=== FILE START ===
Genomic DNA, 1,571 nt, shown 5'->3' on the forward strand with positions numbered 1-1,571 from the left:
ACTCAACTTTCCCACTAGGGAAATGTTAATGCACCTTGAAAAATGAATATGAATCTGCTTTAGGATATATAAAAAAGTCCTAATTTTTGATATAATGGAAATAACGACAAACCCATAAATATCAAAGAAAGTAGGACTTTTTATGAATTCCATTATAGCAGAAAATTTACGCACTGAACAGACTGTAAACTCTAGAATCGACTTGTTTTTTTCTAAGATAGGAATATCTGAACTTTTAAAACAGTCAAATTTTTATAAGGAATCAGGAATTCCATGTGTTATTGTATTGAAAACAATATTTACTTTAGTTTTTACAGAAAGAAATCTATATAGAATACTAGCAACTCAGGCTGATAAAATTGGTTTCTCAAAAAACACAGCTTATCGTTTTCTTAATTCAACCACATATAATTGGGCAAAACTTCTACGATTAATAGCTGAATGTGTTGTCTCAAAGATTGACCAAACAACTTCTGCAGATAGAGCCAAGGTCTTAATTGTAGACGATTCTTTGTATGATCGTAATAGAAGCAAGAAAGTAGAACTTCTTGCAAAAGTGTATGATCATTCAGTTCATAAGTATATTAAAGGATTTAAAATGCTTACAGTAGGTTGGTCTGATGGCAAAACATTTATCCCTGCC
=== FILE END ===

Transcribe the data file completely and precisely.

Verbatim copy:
Genomic DNA, 1,571 nt, shown 5'->3' on the forward strand with positions numbered 1-1,571 from the left:
ACTCAACTTTCCCACTAGGGAAATGTTAATGCACCTTGAAAAATGAATATGAATCTGCTTTAGGATATATAAAAAAGTCCTAATTTTTGATATAATGGAAATAACGACAAACCCATAAATATCAAAGAAAGTAGGACTTTTTATGAATTCCATTATAGCAGAAAATTTACGCACTGAACAGACTGTAAACTCTAGAATCGACTTGTTTTTTTCTAAGATAGGAATATCTGAACTTTTAAAACAGTCAAATTTTTATAAGGAATCAGGAATTCCATGTGTTATTGTATTGAAAACAATATTTACTTTAGTTTTTACAGAAAGAAATCTATATAGAATACTAGCAACTCAGGCTGATAAAATTGGTTTCTCAAAAAACACAGCTTATCGTTTTCTTAATTCAACCACATATAATTGGGCAAAACTTCTACGATTAATAGCTGAATGTGTTGTCTCAAAGATTGACCAAACAACTTCTGCAGATAGAGCCAAGGTCTTAATTGTAGACGATTCTTTGTATGATCGTAATAGAAGCAAGAAAGTAGAACTTCTTGCAAAAGTGTATGATCATTCAGTTCATAAGTATATTAAAGGATTTAAAATGCTTACAGTAGGTTGGTCTGATGGCAAAACATTTATCCCTGCC